winter’s choreography

As the first snow of January comes whirling down, I snuggle into my reading chair with a cozy lap robe, a good book, and a cup of tea. Words spin across the page and leap into my imagination; glancing up, I catch glimpses of a white-flaked, wind-wafted winter waltz.

Time pirouettes by. . .

When the snow subsides and driveway, deck and sidewalks are dutifully cleared, I slip into the backyard to search our snow-swept hill for further traces of winter’s choreography.

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A white-throated sparrow has left behind a delicate diagram of her latest exploratory movements.


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In search of fallen seed, the raccoons perform their slow circle dance across the frozen floor of our shade garden.


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Dressed in her drab winter leotard, a tiny goldfinch pauses at the bird bath to recall the golden fragments of a midsummer gavotte.


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A white-tailed deer meets my gaze. She freezes, then arcs into an elegant arabesque and bounds away. . .

And my wild woodland heart dances after her.

16 thoughts on “winter’s choreography

    • Thank you, Jama! I love hearing you have a family of foxes living near you. Have you seen fox kits in the spring?

      We see foxes occasionally in winter but don’t spot them every year. One summer evening after sunset, a fox sat in our neighbor’s yard, barking and yipping – a wild, eerie sound. We were never sure what all the barking was about and never heard it again. We couldn’t see the little fellow, as he was hidden in the shadows. But I guessed it was a fox and Googled a fox’s bark – and sure enough, that’s what it was! I love learning about woodland creatures. xox

      • Yes, we’ve seen kits in the Spring. Sooooo cute. I love that foxes are very familial –we’ll often see several at once, whereas the other animals are pretty solitary. And the fox bark sounds really strange — like a dog with laryngitis :).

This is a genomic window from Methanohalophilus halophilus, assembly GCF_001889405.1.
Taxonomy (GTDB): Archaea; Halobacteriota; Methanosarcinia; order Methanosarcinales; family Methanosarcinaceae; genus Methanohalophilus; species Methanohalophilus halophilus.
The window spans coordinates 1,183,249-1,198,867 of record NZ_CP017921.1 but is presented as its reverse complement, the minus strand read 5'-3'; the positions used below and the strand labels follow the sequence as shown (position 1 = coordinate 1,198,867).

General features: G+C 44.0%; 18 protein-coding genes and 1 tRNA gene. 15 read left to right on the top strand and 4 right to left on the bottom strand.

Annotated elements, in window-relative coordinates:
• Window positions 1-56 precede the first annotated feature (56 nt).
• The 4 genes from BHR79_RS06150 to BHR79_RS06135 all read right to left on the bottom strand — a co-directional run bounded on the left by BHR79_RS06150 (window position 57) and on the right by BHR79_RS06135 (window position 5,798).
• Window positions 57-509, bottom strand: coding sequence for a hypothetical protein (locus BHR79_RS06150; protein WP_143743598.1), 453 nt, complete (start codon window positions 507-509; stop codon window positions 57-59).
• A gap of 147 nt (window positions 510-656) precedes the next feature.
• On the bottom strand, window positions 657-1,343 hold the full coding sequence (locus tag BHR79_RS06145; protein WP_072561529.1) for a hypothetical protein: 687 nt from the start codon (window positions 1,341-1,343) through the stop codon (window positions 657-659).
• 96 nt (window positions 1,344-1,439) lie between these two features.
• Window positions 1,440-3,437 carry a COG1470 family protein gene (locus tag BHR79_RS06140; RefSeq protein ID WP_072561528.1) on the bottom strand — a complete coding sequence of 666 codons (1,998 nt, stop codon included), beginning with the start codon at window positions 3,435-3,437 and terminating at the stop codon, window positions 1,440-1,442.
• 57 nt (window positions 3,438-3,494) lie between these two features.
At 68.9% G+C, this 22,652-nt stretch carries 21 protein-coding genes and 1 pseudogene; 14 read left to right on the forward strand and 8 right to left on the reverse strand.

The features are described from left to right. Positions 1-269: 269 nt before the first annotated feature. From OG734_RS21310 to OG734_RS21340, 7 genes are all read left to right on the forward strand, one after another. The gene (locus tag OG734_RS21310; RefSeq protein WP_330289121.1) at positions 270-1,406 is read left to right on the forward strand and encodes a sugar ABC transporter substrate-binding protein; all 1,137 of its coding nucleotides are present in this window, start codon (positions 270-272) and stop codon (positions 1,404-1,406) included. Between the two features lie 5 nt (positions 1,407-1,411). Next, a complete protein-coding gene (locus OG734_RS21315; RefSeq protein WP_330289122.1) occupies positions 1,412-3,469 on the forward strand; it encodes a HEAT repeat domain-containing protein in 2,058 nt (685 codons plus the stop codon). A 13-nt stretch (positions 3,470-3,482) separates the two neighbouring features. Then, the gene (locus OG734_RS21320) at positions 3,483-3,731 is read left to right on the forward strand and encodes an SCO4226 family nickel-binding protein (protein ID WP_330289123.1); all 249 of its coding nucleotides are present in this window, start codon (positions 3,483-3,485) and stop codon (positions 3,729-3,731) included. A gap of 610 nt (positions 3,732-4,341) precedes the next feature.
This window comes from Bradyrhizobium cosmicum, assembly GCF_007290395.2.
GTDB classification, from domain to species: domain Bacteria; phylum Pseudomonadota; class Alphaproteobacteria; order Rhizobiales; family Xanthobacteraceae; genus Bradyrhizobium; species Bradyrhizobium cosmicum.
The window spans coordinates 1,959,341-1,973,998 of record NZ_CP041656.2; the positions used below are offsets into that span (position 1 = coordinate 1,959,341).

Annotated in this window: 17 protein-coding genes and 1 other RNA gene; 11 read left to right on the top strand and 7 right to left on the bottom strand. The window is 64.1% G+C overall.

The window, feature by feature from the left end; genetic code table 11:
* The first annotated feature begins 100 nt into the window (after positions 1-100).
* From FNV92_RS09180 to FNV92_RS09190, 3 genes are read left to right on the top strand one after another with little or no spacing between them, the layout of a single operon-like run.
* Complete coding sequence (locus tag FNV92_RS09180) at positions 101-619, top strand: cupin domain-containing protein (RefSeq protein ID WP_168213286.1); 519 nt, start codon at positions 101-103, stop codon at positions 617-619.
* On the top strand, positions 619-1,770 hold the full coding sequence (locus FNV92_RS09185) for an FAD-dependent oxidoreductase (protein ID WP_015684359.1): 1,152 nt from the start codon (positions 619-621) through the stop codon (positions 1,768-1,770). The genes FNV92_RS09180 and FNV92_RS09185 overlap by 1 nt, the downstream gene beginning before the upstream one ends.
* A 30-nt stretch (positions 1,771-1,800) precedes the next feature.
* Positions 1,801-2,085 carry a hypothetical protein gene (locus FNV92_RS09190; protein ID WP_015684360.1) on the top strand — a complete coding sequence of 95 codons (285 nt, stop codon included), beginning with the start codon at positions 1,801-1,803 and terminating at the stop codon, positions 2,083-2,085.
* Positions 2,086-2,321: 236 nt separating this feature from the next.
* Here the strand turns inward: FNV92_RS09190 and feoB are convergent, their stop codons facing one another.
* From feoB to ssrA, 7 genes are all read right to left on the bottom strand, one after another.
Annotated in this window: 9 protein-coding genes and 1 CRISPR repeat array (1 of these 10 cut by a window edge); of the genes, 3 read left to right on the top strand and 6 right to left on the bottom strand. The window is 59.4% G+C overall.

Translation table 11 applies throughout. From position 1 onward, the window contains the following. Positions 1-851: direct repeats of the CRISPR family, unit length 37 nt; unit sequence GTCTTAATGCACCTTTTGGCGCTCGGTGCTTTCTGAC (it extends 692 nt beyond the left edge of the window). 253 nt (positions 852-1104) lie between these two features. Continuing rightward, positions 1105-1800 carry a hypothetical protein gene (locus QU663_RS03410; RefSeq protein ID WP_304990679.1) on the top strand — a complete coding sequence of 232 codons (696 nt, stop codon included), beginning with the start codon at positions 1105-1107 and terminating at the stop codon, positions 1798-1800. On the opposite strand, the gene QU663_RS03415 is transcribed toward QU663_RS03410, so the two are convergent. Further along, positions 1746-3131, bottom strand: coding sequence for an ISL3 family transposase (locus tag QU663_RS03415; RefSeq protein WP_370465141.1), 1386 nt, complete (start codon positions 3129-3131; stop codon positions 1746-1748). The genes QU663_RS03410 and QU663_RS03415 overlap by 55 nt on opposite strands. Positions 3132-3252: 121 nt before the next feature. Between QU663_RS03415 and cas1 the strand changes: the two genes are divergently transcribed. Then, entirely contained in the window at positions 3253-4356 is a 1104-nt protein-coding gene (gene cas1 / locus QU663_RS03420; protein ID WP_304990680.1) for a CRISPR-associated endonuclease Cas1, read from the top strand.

• Thank you so much, Tamara! I love discovering delicate bird tracks in the snow, too.

      Many years ago when we were trekking through the snowy woods with our children, we startled a field mouse from his hidey-hole. He left minuscule paw prints and a long, slender tail-track behind as he scrambled for a new place to hide. It had never occurred to me before how cold a poor little field mouse’s tail must get in the winter! xo

  1. Lovely Amy in words and photographs. Your way with words always takes my breath away. You are such a gifted writer, and, of course, your subject matter is close to my heart too. I loved the line “Dressed in her drab winter leotard, a tiny goldfinch pauses…” Wonderful image of a goldfinch in a leotard. It’s such a juxtaposition of thought but makes perfect sense. I repeat, “I LOVE YOUR WRITING!” Thank you for bringing such delight to a cold, cold day in NE.

    • I love that we share a mutual deep affection for nature, Maude, my dear kindred! As I pulled this little post together, I had fun playing around with dance terminology – that’s what made me imagine the goldfinch in a leotard. The bird bath became for me the metaphorical mirror at the barre.

      Your kindness has warmed my heart and this cold winter’s day. Blessings and love to you always~ xoxo

  2. i treasure your wild woodland heart. treasure, as in hold up to the light and behold its intricate beauties and the myriad ways it reflects and refracts the light…..

    • I delight in the perpetual prism-light of your wondrous way with words, my lovely friend, and bask in the rays of your sweet loving-kindness. Warmest hugs to you~ xoxo

  3. Poetry in word and image. Your writing always refreshes my spirit, Amy. As the snow falls outside my own New Hampshire window, I watch a bright cardinal at the feeder and see him as a bit more than a colorful winter bird — he is a principal dancer in this morning’s ballet. Thank you for that !

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